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Riding the Rideau: A bucolic By-way between capitals

22 Nov

Thousand Islands

Thousand Islands


The 8.5-mile-long bridge system skips across four of the Thousand Islands that choke the headwaters of the St. Lawrence River. New York now lies behind and the beautiful Thousand Islands Parkway leads west along the northern shore of the river to Gananoque, where I pick up Route 2 for the last few miles into Kingston, Ontario.

Strategically placed where Lake Ontario empties into the St. Lawrence River, this small city was Canada’s original capital from 1841 to 1844 and has a history that goes back to the first fort constructed at this site in 1673. Like most places, Kingston has had its ups and downs, but right now it’s definitely up.


A Martello tower in Kingston

The massive walls of Fort Henry dominate the heights above the harbor and four Martello towers protect the entrance to the once strategic Rideau Canal. Constructed between 1832 and 1836, the canal was a military undertaking to connect Lake Ontario to the Ottawa River. During the decades following the War of 1812, the British were concerned that the United States might once again invade Canada to capture the vital St. Lawrence River and cut off supplies to the British naval fleet in the Great Lakes. The canal never was used for military purposes, but until the railroads arrived in the 1850’s it was of vital commercial importance. This is the oldest continuously operated and original canal in North America and was designated as a UNESCO World Heritage Site in 2007. I’ve come to ride the land-based roads that follow this historic canal from the old Canadian capital to the new.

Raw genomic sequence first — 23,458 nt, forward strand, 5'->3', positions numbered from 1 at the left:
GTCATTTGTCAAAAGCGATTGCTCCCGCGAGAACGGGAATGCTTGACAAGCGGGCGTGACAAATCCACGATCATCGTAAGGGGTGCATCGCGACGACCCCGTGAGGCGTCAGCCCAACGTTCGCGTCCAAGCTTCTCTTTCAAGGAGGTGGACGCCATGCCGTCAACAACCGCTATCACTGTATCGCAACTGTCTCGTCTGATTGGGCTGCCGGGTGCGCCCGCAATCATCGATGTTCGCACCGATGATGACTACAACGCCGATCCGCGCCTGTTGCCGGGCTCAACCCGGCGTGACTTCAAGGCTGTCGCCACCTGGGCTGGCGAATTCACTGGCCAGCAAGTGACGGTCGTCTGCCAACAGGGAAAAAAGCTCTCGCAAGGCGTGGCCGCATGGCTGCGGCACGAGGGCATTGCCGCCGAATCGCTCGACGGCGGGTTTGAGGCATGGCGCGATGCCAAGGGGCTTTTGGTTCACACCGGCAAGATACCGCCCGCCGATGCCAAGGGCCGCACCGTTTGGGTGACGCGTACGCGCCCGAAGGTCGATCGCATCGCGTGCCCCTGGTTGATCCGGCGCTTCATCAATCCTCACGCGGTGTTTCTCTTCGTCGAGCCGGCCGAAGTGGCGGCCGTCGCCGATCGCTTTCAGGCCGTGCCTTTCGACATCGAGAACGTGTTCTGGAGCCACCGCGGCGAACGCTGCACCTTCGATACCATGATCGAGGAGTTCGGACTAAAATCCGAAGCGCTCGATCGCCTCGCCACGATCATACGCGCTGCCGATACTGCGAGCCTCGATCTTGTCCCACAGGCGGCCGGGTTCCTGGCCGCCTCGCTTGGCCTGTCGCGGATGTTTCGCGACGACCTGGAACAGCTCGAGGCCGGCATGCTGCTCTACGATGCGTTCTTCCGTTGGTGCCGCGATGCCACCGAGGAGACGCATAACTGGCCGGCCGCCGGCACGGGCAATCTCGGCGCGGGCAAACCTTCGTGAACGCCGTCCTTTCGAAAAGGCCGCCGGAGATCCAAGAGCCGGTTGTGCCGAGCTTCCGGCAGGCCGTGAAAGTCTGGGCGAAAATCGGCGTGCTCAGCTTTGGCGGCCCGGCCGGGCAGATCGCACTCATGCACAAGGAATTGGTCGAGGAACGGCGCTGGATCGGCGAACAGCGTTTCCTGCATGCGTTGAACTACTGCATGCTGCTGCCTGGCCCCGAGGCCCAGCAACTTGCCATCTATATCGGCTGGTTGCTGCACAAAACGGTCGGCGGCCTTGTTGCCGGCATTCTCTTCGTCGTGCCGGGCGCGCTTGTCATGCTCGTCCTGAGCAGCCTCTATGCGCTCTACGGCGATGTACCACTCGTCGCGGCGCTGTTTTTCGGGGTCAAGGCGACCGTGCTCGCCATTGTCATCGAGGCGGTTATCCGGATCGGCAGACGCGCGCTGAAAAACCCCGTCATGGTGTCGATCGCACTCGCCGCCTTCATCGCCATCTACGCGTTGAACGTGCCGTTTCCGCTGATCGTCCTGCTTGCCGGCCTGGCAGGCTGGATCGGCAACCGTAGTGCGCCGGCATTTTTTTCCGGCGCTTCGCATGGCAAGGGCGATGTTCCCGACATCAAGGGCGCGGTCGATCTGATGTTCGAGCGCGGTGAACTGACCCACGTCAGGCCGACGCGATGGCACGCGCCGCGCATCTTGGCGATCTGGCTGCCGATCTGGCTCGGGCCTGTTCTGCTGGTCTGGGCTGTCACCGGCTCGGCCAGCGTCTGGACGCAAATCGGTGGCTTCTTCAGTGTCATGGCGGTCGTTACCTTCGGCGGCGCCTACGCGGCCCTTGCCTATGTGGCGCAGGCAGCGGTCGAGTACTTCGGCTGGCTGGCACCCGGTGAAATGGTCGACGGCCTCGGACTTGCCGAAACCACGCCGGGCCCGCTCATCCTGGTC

My first destination is the Kingston Brewing Co. where I can get a Whitetail Cream or Dragon’s Breath Ale, a Regal or Dunkelnacht Larger, a Guinnes or McAuslans Stout, or any number of bocks, bitters, and brews that I’m not familiar with. They also stock over a 100 different single-malt whiskies. The food is as stupendous as the bar. I settle for some fresh-cut chips, Ghetto Style Dragon Wings, and a Buffalo Burger. The buffalo is raised on a local farm, chicken and pork ribs are smoked in-house, and I haven’t a clue as to where they get the dragon wings. There are other great restaurants in town, but I’m a creature of habit and keep returning to this one.

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